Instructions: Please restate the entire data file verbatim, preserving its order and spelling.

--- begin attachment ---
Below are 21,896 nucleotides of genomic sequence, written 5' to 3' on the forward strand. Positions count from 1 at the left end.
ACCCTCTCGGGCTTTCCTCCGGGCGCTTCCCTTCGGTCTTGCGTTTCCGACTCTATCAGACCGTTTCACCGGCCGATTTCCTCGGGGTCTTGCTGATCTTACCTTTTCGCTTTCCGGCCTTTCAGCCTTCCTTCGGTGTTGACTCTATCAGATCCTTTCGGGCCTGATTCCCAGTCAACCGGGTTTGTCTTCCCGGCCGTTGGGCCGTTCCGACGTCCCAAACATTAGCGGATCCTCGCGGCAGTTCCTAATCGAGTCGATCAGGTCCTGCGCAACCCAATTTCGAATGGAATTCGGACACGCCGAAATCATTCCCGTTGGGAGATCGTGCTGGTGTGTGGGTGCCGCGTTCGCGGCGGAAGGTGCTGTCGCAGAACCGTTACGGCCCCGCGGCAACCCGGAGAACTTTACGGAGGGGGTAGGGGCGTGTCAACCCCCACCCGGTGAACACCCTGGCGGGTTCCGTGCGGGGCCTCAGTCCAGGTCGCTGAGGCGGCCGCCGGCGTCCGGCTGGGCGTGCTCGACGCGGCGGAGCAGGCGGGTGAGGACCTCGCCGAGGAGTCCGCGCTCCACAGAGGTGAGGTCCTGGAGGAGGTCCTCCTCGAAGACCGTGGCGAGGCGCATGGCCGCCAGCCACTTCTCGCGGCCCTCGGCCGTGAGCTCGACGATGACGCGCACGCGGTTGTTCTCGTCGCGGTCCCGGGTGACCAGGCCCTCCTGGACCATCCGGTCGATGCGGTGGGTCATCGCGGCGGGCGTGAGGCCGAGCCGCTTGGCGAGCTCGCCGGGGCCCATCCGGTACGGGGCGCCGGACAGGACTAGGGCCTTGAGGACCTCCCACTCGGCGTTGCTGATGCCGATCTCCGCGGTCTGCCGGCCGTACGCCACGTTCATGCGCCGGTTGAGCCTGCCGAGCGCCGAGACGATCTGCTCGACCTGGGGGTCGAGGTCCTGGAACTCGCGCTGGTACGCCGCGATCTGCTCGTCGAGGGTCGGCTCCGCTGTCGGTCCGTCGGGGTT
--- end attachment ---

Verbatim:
Below are 21,896 nucleotides of genomic sequence, written 5' to 3' on the forward strand. Positions count from 1 at the left end.
ACCCTCTCGGGCTTTCCTCCGGGCGCTTCCCTTCGGTCTTGCGTTTCCGACTCTATCAGACCGTTTCACCGGCCGATTTCCTCGGGGTCTTGCTGATCTTACCTTTTCGCTTTCCGGCCTTTCAGCCTTCCTTCGGTGTTGACTCTATCAGATCCTTTCGGGCCTGATTCCCAGTCAACCGGGTTTGTCTTCCCGGCCGTTGGGCCGTTCCGACGTCCCAAACATTAGCGGATCCTCGCGGCAGTTCCTAATCGAGTCGATCAGGTCCTGCGCAACCCAATTTCGAATGGAATTCGGACACGCCGAAATCATTCCCGTTGGGAGATCGTGCTGGTGTGTGGGTGCCGCGTTCGCGGCGGAAGGTGCTGTCGCAGAACCGTTACGGCCCCGCGGCAACCCGGAGAACTTTACGGAGGGGGTAGGGGCGTGTCAACCCCCACCCGGTGAACACCCTGGCGGGTTCCGTGCGGGGCCTCAGTCCAGGTCGCTGAGGCGGCCGCCGGCGTCCGGCTGGGCGTGCTCGACGCGGCGGAGCAGGCGGGTGAGGACCTCGCCGAGGAGTCCGCGCTCCACAGAGGTGAGGTCCTGGAGGAGGTCCTCCTCGAAGACCGTGGCGAGGCGCATGGCCGCCAGCCACTTCTCGCGGCCCTCGGCCGTGAGCTCGACGATGACGCGCACGCGGTTGTTCTCGTCGCGGTCCCGGGTGACCAGGCCCTCCTGGACCATCCGGTCGATGCGGTGGGTCATCGCGGCGGGCGTGAGGCCGAGCCGCTTGGCGAGCTCGCCGGGGCCCATCCGGTACGGGGCGCCGGACAGGACTAGGGCCTTGAGGACCTCCCACTCGGCGTTGCTGATGCCGATCTCCGCGGTCTGCCGGCCGTACGCCACGTTCATGCGCCGGTTGAGCCTGCCGAGCGCCGAGACGATCTGCTCGACCTGGGGGTCGAGGTCCTGGAACTCGCGCTGGTACGCCGCGATCTGCTCGTCGAGGGTCGGCTCCGCTGTCGGTCCGTCGGGGTT